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Is a Family Business Always a Good Idea?



Having family go into your business may not be the best thing. Shocking as that can be, it is the parents' job to give their children roots and wings-it is not the parents' job to force their kids into some predetermined career path. Serfdom died out a few centuries ago, fortunately.

Take a look at Dodd Camera (Cleveland, OH), Dan's Camera City (Allentown, PA), or ShutterBug Camera (Santa Rosa, CA). Each of these organizations is thriving today. What they have in common is that over the last few years their respective owners sold the business to nonfamily. Contrast that to many firms that are no longer with us.

A study McCurry Associates did for an industry vendor showed that more than two-thirds of camera store financial failures studied from 2000 to 2003 were succession plan–related. This less-than-scientific survey showed that many "kids of the boss" weren't prepared academically, intellectually, or emotionally to go from "kid" to "boss."

Growing up in the family business doesn't make someone any more capable to be in charge than growing up by an airport makes someone ready to be a pilot. Sure, being familiar will help. But familiarity isn't the same as competence.

Don't confuse jobs during school with the reality of post-school education. Again, drawing comparisons, let's look at Wolfe's Camera (Topeka, KS), Noble's (Hingham, MA), and The Camera Shop (Bryn Mawr, PA). In all three of these cases, Mike Worswick, Brian Noble, and Michelle Bogosian-HECKMANN, respectively, got jobs outside the family business. Then they were "hired" back into when they had established themselves in successful nonfamily careers.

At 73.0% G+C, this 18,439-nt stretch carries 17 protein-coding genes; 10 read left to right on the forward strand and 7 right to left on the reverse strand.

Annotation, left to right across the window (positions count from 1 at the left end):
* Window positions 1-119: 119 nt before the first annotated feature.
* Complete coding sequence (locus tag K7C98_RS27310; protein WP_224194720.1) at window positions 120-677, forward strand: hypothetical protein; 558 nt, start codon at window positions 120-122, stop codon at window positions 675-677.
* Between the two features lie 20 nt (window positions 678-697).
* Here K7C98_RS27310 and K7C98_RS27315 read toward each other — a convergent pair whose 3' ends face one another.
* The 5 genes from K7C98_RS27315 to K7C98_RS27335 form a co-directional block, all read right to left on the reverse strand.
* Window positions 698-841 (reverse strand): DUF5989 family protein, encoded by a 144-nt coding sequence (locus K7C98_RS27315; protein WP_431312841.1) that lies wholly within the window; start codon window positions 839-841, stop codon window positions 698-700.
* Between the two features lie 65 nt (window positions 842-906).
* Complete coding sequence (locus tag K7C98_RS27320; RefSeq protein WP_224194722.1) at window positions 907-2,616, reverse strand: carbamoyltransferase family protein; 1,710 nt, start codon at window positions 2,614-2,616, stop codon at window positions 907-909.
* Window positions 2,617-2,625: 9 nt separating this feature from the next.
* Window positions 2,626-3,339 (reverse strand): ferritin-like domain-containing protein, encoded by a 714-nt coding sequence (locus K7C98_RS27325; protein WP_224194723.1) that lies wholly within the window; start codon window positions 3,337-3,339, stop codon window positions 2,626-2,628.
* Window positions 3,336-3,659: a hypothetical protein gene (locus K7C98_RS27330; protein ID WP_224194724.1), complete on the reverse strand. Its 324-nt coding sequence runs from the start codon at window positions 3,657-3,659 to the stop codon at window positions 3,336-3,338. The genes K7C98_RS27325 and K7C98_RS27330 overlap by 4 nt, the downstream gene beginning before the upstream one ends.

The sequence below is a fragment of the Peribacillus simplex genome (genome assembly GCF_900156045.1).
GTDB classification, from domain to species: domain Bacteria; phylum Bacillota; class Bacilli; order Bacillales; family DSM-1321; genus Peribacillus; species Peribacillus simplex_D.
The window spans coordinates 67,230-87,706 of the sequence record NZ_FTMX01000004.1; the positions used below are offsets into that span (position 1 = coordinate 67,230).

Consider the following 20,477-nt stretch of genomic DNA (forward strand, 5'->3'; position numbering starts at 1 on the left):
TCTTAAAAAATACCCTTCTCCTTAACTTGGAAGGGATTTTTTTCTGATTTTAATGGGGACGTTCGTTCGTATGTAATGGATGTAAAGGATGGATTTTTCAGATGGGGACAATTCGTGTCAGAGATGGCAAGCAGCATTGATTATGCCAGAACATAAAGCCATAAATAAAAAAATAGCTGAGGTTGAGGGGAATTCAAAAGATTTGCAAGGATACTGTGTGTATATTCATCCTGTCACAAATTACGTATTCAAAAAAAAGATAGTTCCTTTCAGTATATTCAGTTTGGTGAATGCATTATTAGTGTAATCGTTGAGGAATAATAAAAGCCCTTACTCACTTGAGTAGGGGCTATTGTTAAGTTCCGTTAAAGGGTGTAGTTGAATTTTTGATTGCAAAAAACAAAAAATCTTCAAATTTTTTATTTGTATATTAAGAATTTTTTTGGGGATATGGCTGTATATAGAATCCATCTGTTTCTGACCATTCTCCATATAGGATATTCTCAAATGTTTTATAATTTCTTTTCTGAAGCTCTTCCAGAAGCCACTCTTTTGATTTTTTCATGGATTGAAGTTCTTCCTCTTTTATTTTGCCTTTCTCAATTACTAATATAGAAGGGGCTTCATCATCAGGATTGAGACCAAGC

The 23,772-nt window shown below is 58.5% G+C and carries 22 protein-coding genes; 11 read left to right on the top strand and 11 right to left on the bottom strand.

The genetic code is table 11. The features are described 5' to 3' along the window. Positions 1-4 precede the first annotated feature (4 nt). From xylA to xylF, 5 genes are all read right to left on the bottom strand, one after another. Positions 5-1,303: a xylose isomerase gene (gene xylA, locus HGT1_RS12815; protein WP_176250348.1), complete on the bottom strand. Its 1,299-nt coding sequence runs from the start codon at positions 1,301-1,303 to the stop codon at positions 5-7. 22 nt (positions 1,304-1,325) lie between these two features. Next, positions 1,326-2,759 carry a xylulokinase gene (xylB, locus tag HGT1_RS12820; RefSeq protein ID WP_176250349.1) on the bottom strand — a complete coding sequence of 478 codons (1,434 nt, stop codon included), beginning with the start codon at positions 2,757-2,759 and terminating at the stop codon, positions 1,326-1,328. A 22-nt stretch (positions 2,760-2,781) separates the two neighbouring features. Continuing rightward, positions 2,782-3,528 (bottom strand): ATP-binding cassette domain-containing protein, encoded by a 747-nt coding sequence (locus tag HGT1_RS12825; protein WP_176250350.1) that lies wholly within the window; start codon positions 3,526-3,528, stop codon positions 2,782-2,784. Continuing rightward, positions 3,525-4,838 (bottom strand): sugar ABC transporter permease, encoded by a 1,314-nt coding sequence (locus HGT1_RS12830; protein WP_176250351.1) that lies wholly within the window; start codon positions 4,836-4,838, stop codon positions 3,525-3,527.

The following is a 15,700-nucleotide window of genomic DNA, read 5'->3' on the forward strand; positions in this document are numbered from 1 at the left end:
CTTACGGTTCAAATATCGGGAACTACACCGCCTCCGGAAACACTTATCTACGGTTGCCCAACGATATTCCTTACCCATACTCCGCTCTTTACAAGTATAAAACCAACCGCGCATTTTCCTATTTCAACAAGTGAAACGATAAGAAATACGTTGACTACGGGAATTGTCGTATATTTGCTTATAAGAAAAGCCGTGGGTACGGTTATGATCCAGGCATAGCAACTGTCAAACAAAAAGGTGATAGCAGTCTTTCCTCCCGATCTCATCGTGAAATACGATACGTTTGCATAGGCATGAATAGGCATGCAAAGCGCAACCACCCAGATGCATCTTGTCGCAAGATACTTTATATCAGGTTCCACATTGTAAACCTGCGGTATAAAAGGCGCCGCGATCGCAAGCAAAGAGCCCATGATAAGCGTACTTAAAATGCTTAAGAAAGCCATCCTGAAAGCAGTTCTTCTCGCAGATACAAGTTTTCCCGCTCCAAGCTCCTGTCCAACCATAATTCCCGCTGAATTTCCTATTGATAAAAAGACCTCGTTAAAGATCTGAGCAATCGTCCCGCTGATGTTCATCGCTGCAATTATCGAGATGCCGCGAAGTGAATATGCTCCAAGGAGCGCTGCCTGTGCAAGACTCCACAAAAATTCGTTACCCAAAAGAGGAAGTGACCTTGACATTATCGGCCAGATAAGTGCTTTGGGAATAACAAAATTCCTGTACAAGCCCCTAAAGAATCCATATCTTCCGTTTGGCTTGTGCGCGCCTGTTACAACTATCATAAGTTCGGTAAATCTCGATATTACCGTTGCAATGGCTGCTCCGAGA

The experience outside the business is critical. It builds the self-esteem of the younger generation because they've been successful in their chosen field. This gives them confidence so that if/when they rejoin the family, they're being brought back because of their skills, not their genealogy. This is important, since life is truly lonely at the top. Business owners must make decisions that may not be popular and may go against "conventional wisdom." If the younger generation lacks confidence in themselves, they can be too timid when tough decisions have to be made and thus make the wrong decisions.

Another benefit of outside experience is that it reinforces the fact that the family business is not always current with state-of-the-art options, nor are all solutions found within the families.

When family members are hired back into the business, their pay rate has already been established by market conditions. We know of a family business that felt one of the nephews would be the best CEO they could hire. He was practicing a lucrative specialty of tax law, and his paycheck was more than both of his uncles' combined. It wasn't a major issue because the market had set his worth. The uncles didn't have to decide what he was worth; they had to decide if he would be worth that to the business. (He was worth every penny-he sold the business a few years later for an unheard-of price; his nonfamily education paid off handsomely for the family.)

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